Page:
Department of Information Technology

How to use X-Deep/32 and Putty to access the unix-system securely.

Configuring X-Deep/32

  • Start the X-server, either with the icon on the desktop or from the Start-menu.
  • When asked to select which network interface(s) to use please choose to only listen to the loopback interface ( If you only plan to access X though ssh, it is a good idea to not show this dialog every time.
  • Again if you only plan to run X through ssh you can remove the checks for XDM.
  • You should now have a grey window covering the entire desktop.
    • Click on the X-server icon in the "quick launch" field in the lower right corner.
  • A "X-Deep/32" window is now presented to you.
  • Choose "Edit->X-server Options" to get the configuration options. A number of options has to be modified to get the best out of this X-server.
  • On the first tab (Miscellaneous) you should activate "Simulate 8 bit PseudoColor Visual" if you have problems with older X-applications. Please only activate if you really need it.
  • Press the "Input"-tab.
    • If you have a swedish keyboard you should make sure you have a X-keymap matching your keyboard. Press "Select Keymap File" and choose the
    • If you only have a old two-button mouse, it might be a good idea to enable "Emulate 3 button mouse".
  • Press the "Security"-tab and "Enable Access Control" to get better security.
  • If you wish to run an entire desktop (like KDE) though ssh the you are done with the X-setting. Otherwise I assume you want to use Windows as the window-manager for X-applications to.
    • Press the "Windows Modes"-tab.
    • Choose "Multiple MS Window Mode" and make sure "Display root window" is not active.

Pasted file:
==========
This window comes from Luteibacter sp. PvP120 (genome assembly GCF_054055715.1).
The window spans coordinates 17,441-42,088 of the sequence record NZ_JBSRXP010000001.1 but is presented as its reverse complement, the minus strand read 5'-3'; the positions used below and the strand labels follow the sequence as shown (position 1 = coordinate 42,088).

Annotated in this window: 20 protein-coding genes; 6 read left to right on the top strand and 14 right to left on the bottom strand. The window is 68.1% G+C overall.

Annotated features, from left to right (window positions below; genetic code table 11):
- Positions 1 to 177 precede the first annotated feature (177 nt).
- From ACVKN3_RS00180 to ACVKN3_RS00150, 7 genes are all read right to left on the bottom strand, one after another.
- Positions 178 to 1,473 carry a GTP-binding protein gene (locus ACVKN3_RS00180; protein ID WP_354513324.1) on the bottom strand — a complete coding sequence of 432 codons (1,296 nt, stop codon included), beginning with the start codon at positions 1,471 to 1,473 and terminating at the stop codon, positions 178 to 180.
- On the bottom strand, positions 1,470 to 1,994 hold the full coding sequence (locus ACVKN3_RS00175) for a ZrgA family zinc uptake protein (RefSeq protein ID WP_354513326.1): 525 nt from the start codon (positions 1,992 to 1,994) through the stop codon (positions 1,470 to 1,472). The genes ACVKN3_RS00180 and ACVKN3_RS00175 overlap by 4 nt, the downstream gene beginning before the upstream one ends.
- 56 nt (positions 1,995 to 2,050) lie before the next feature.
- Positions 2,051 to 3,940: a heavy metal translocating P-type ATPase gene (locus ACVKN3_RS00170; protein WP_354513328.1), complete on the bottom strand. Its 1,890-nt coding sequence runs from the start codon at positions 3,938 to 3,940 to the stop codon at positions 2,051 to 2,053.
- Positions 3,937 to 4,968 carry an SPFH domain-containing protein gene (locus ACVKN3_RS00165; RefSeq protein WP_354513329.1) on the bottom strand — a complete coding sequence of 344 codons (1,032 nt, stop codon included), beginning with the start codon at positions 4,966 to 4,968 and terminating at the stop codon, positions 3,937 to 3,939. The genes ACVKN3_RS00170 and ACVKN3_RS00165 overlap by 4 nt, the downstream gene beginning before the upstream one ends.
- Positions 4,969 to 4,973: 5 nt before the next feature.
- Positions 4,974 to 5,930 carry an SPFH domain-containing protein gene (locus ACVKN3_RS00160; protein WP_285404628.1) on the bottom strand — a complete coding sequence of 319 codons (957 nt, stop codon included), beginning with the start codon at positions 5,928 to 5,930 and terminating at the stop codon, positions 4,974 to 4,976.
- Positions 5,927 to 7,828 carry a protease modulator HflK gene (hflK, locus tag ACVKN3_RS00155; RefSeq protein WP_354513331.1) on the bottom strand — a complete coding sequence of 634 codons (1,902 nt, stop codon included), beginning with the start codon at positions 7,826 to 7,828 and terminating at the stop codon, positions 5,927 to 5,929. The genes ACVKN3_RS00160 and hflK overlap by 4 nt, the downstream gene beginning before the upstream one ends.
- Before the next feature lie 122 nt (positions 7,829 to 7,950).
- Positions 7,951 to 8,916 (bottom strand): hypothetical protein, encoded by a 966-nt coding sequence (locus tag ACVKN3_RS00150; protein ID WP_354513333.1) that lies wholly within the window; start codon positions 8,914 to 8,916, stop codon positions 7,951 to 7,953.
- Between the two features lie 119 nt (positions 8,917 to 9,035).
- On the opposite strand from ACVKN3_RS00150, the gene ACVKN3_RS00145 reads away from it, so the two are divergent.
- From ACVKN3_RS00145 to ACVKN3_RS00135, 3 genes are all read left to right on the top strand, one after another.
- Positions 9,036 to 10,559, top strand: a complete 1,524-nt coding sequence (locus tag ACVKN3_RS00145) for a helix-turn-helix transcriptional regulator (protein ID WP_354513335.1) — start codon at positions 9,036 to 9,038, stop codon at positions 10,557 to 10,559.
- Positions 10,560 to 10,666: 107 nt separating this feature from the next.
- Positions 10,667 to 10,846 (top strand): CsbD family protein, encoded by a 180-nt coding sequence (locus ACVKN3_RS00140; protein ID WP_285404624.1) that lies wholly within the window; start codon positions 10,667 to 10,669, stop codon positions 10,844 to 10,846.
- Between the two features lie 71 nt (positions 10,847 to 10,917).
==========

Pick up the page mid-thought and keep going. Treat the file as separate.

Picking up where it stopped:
• Press OK, the X-server must now restart. When that is done, start Putty.

Configuring putty

  • In the "PuTTY Configuration"-window go to "Connection->SSH->X11" and activate "Enable X11 forwarding".
  • Go back to "Sessions". Type in the host (and why not save this session settings for future use) and login.

I recommend to test with a simple application (like xclock) to verify that everything works.

What to do if it doesn't work ...

If you can't get xclock (or any other X-program) to work, and you get a error message like this:

X connection to localhost:10.0 broken (explicit kill or server shutdown).

Likely causes:

  1. The X-server (X-Deep) is not running.
    The X-Deep icon should be present in the "quick launch" field if it is running.
  2. Old version of Putty.
    Please make sure you run at least version 0.58 of Putty.
  3. Local firewall on your machine blocks traffic on the loopback interface ( so that Putty and X-Deep/32 cannot communicate with each other.
    If possible, turn off the firewall temporary and test if that is the case.
  4. (Unlikely) if Putty was started before X-Deep/32, it might possibly have problem to establish the X11-tunnel to X-Deep/32.
    Restart Putty.

If you can't get xclock (or any other X-program) to work, and you get a error message like this:

Error: Can't open display:

Likely causes:

  1. The X11 forwarding in Putty has not been activated.
    Make sure you have followed the instructions and restart putty.

Where to look for more information about X-Deep/32

Updated  2006-03-22 18:28:53 by Joel Fredrikson.